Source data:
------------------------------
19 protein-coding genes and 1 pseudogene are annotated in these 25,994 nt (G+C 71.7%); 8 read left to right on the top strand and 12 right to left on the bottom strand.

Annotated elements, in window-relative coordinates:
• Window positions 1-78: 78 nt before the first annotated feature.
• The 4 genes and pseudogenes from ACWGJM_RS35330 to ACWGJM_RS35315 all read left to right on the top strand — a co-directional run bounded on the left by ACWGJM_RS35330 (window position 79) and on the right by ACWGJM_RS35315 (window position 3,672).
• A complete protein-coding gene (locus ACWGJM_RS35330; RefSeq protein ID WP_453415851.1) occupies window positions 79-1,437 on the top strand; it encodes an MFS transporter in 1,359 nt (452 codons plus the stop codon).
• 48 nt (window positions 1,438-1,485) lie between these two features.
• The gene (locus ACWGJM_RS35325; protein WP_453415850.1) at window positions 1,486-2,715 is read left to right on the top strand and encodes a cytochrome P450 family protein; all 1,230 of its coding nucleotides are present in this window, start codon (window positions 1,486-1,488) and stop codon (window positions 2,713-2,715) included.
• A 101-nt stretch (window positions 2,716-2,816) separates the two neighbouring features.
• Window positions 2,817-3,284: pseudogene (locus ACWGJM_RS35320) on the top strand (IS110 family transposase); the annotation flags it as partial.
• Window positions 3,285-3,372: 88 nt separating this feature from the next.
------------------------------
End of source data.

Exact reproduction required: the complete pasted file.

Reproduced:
19 protein-coding genes and 1 pseudogene are annotated in these 25,994 nt (G+C 71.7%); 8 read left to right on the top strand and 12 right to left on the bottom strand.

Annotated elements, in window-relative coordinates:
• Window positions 1-78: 78 nt before the first annotated feature.
• The 4 genes and pseudogenes from ACWGJM_RS35330 to ACWGJM_RS35315 all read left to right on the top strand — a co-directional run bounded on the left by ACWGJM_RS35330 (window position 79) and on the right by ACWGJM_RS35315 (window position 3,672).
• A complete protein-coding gene (locus ACWGJM_RS35330; RefSeq protein ID WP_453415851.1) occupies window positions 79-1,437 on the top strand; it encodes an MFS transporter in 1,359 nt (452 codons plus the stop codon).
• 48 nt (window positions 1,438-1,485) lie between these two features.
• The gene (locus ACWGJM_RS35325; protein WP_453415850.1) at window positions 1,486-2,715 is read left to right on the top strand and encodes a cytochrome P450 family protein; all 1,230 of its coding nucleotides are present in this window, start codon (window positions 1,486-1,488) and stop codon (window positions 2,713-2,715) included.
• A 101-nt stretch (window positions 2,716-2,816) separates the two neighbouring features.
• Window positions 2,817-3,284: pseudogene (locus ACWGJM_RS35320) on the top strand (IS110 family transposase); the annotation flags it as partial.
• Window positions 3,285-3,372: 88 nt separating this feature from the next.